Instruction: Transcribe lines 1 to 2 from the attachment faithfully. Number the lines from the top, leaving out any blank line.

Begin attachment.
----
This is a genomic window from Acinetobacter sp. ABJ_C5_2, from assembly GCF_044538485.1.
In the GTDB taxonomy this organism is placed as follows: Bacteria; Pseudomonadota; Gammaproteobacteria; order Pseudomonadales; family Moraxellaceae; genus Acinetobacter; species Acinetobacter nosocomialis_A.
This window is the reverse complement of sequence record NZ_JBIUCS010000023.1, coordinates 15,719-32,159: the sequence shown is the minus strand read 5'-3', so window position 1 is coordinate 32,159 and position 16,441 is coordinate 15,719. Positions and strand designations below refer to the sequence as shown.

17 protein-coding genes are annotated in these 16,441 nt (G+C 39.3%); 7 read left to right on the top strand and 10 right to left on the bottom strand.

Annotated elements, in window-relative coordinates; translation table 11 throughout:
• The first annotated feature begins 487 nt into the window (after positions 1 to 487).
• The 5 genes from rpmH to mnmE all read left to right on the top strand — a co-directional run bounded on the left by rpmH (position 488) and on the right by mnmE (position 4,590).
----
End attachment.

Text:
This is a genomic window from Acinetobacter sp. ABJ_C5_2, from assembly GCF_044538485.1.
In the GTDB taxonomy this organism is placed as follows: Bacteria; Pseudomonadota; Gammaproteobacteria; order Pseudomonadales; family Moraxellaceae; genus Acinetobacter; species Acinetobacter nosocomialis_A.